South Australia Police Commissioner Grant Stevens has instigated his own official inquiry into the management of the main Covid-19 border checkpoint between SA and Victoria.
Stevens made the announcement after a truckie was tragically killed just after 2am yesterday while waiting in a long queue of traffic on the Western Highway at Serviceton, about 5km over the Victorian border near Wolseley.
Police said three trucks were involved in the chain-reaction crash, with all three engulfed in flames.
The other two truck drivers are at Bordertown Hospital in a stable condition as of last night.
It came just two hours after South Australia closed its border to travellers from Greater Melbourne because of a growing cluster of Covid cases.
“I think we should conduct our inquiries and provide factual information based on the information that we’re able to obtain and be clear in our assessment as to what the circumstances were,” said Stevens.
“We had a group of five people on duty during the day shift period and during the evening period, we scaled back to three.
“There was relatively low levels of activity up until about 9.30 at night, and then when it was identified that there was a build-up occurring, a further two police officers were deployed to assist in processing people.
“I think it’s fairly evident that there was still a queue of people waiting to come into South Australia.”
The Victorian Transport Assocation was quick to lay blame with SA for the tragedy, certain it wouldn’t have happened if there hadn’t been another “kneejerk” closure of the border.
Big Rigs readers, many of whom were stuck in the long queues, also vented their anger and frustration at the way the checkpoint was controlled.
Stacy Wilkinson told us that one of the operators in the line up contacted SAPOL immediately on his arrival to advise them that “something bad was going to happen”, but was told they had the situation under control.
Added Jamie Potter: “In WA trucks are given a priority lane and called on uhf and waved through without stopping. Why can’t SA get their act together and follow suit. RIP driver.”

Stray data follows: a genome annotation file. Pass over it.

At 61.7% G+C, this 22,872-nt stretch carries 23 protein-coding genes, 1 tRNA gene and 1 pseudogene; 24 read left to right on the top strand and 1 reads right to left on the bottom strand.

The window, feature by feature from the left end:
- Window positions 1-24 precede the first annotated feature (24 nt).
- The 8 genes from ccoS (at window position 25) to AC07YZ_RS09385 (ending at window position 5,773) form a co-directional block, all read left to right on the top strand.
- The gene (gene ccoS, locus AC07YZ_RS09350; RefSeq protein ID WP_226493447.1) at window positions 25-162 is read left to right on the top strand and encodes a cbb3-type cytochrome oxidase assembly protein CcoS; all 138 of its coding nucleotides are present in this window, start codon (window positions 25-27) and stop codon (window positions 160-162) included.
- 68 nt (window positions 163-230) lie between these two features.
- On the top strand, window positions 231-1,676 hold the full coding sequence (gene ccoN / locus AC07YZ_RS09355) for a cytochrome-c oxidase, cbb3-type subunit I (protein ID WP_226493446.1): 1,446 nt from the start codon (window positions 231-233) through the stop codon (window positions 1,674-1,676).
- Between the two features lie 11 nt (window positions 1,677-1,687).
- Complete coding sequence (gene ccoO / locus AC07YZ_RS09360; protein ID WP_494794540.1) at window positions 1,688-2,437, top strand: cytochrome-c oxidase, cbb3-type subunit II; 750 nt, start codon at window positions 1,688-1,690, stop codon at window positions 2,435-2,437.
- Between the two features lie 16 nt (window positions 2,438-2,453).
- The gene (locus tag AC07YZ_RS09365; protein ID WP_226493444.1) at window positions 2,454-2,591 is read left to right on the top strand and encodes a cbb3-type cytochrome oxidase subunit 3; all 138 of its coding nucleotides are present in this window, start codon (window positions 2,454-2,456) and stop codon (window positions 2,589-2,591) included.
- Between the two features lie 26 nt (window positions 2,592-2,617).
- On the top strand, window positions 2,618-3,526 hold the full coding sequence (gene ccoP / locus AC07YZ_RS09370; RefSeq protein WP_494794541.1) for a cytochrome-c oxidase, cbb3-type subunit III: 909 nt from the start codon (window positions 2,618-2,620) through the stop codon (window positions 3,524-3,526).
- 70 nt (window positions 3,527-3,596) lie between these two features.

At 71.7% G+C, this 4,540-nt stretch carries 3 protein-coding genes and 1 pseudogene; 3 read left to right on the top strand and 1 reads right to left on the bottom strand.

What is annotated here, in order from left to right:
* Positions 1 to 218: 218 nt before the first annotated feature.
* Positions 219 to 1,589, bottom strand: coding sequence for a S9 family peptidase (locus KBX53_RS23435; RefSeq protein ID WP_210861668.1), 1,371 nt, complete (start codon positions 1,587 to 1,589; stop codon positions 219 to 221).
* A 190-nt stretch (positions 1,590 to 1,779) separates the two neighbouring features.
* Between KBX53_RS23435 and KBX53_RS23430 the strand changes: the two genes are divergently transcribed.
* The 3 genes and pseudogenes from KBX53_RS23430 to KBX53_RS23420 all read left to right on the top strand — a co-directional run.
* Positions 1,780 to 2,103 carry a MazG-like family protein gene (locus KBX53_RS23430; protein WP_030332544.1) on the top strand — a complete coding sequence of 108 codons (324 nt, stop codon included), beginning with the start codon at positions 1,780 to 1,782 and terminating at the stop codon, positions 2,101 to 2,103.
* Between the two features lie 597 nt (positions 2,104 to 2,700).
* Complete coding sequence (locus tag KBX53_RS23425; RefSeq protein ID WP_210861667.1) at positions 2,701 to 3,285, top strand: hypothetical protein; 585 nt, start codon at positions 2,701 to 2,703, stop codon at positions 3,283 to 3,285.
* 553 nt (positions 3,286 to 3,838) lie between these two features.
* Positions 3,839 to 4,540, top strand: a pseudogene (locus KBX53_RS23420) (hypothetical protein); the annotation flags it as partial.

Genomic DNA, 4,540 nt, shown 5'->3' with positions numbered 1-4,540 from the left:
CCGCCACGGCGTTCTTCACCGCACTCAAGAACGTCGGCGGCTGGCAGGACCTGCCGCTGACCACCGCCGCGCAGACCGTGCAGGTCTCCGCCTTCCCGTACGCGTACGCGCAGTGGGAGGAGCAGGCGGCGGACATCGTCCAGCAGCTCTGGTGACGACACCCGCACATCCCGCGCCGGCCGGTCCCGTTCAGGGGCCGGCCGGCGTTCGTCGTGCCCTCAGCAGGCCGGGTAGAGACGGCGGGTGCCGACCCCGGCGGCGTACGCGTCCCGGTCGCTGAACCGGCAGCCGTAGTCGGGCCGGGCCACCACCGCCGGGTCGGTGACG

WU Victorian and Tasmanian Branch Secretary John Berger said truck drivers as essential workers are left to deal with the chaos of each border closure and this must stop.
“Having truck drivers stuck for hours at borders each time there is a Covid outbreak is not acceptable,” said Berger.
“It is clear we will have to live with Covid for some time yet, therefore it is vital that a national plan is put in place to protect truckies and other road users.
“Fatigue is a major killer in our industry and it is abhorrent that drivers are being forced to work fatigued all because the Federal Government won’t put in place clear guidelines on border closures.”
The TWU also wants to see a national plan on borders to include:
· Border closures implemented during daylight hours and with adequate notice, to minimise risk association with peak freight times
· Assurances that truck stops will stay open so that drivers can still access rest areas for food and showers.
· Assurances that showers and rest areas at truck stops for truck drivers will be cleaned and disinfected adequately
· Clarity that trucks will still be allowed to cross state borders and that truck drivers will be exempt from self-isolation requirements
· Clarity about any measures in place at border crossings to check trucks and truck drivers crossing, whether this includes temperature checks on drivers, logbook checks and more
· Assurances that truck drivers will be supplied at these border crossing with hand sanitisers, masks, gloves and information
· Clarity on any measures in place for truck drivers when they enter states to protect themselves and others
· Assistance in ensuring that clients pay owner drivers and transport operators on time.
· Assurances that owner drivers who are in financial distress are given financial assistance
Federal Assistant Minister for Road Safety and Freight Transport Scott Buchholz declined to comment on the incident when approached by Big Rigs last night.